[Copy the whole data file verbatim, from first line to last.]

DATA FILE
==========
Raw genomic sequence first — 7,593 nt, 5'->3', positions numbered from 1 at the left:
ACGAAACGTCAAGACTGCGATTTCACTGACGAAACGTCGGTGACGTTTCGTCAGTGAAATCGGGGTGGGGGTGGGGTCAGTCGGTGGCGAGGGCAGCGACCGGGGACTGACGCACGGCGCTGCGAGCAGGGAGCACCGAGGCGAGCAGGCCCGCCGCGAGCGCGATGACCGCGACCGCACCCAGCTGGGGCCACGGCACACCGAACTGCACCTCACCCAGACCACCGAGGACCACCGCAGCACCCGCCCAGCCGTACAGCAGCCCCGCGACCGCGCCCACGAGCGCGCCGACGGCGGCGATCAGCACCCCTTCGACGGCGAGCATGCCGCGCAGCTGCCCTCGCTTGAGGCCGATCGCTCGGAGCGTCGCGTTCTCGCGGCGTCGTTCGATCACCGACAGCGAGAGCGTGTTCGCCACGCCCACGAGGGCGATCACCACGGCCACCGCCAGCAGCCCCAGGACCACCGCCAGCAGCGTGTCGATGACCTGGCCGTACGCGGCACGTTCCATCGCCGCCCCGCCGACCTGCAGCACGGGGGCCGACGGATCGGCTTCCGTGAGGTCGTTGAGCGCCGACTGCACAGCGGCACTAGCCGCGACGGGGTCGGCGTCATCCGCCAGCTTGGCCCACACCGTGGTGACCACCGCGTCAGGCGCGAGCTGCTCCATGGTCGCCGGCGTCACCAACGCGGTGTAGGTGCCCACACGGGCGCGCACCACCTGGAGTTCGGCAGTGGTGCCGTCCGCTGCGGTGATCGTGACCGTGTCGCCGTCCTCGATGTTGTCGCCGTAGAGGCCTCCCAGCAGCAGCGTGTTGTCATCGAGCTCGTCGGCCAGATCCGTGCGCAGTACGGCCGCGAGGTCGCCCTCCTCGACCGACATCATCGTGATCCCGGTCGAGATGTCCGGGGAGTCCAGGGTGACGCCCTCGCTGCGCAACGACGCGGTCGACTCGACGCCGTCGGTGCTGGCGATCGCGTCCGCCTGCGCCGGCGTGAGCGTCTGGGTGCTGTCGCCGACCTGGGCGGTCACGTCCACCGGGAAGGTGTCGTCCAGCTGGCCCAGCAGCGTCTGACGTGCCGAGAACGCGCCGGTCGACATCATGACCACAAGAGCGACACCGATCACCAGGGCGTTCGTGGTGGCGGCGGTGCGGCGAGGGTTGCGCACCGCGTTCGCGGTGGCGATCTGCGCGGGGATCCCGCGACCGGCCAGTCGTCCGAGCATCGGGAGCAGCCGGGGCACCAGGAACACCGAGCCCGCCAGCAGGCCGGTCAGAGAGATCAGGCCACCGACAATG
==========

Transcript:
Raw genomic sequence first — 7,593 nt, 5'->3', positions numbered from 1 at the left:
ACGAAACGTCAAGACTGCGATTTCACTGACGAAACGTCGGTGACGTTTCGTCAGTGAAATCGGGGTGGGGGTGGGGTCAGTCGGTGGCGAGGGCAGCGACCGGGGACTGACGCACGGCGCTGCGAGCAGGGAGCACCGAGGCGAGCAGGCCCGCCGCGAGCGCGATGACCGCGACCGCACCCAGCTGGGGCCACGGCACACCGAACTGCACCTCACCCAGACCACCGAGGACCACCGCAGCACCCGCCCAGCCGTACAGCAGCCCCGCGACCGCGCCCACGAGCGCGCCGACGGCGGCGATCAGCACCCCTTCGACGGCGAGCATGCCGCGCAGCTGCCCTCGCTTGAGGCCGATCGCTCGGAGCGTCGCGTTCTCGCGGCGTCGTTCGATCACCGACAGCGAGAGCGTGTTCGCCACGCCCACGAGGGCGATCACCACGGCCACCGCCAGCAGCCCCAGGACCACCGCCAGCAGCGTGTCGATGACCTGGCCGTACGCGGCACGTTCCATCGCCGCCCCGCCGACCTGCAGCACGGGGGCCGACGGATCGGCTTCCGTGAGGTCGTTGAGCGCCGACTGCACAGCGGCACTAGCCGCGACGGGGTCGGCGTCATCCGCCAGCTTGGCCCACACCGTGGTGACCACCGCGTCAGGCGCGAGCTGCTCCATGGTCGCCGGCGTCACCAACGCGGTGTAGGTGCCCACACGGGCGCGCACCACCTGGAGTTCGGCAGTGGTGCCGTCCGCTGCGGTGATCGTGACCGTGTCGCCGTCCTCGATGTTGTCGCCGTAGAGGCCTCCCAGCAGCAGCGTGTTGTCATCGAGCTCGTCGGCCAGATCCGTGCGCAGTACGGCCGCGAGGTCGCCCTCCTCGACCGACATCATCGTGATCCCGGTCGAGATGTCCGGGGAGTCCAGGGTGACGCCCTCGCTGCGCAACGACGCGGTCGACTCGACGCCGTCGGTGCTGGCGATCGCGTCCGCCTGCGCCGGCGTGAGCGTCTGGGTGCTGTCGCCGACCTGGGCGGTCACGTCCACCGGGAAGGTGTCGTCCAGCTGGCCCAGCAGCGTCTGACGTGCCGAGAACGCGCCGGTCGACATCATGACCACAAGAGCGACACCGATCACCAGGGCGTTCGTGGTGGCGGCGGTGCGGCGAGGGTTGCGCACCGCGTTCGCGGTGGCGATCTGCGCGGGGATCCCGCGACCGGCCAGTCGTCCGAGCATCGGGAGCAGCCGGGGCACCAGGAACACCGAGCCCGCCAGCAGGCCGGTCAGAGAGATCAGGCCACCGACAATG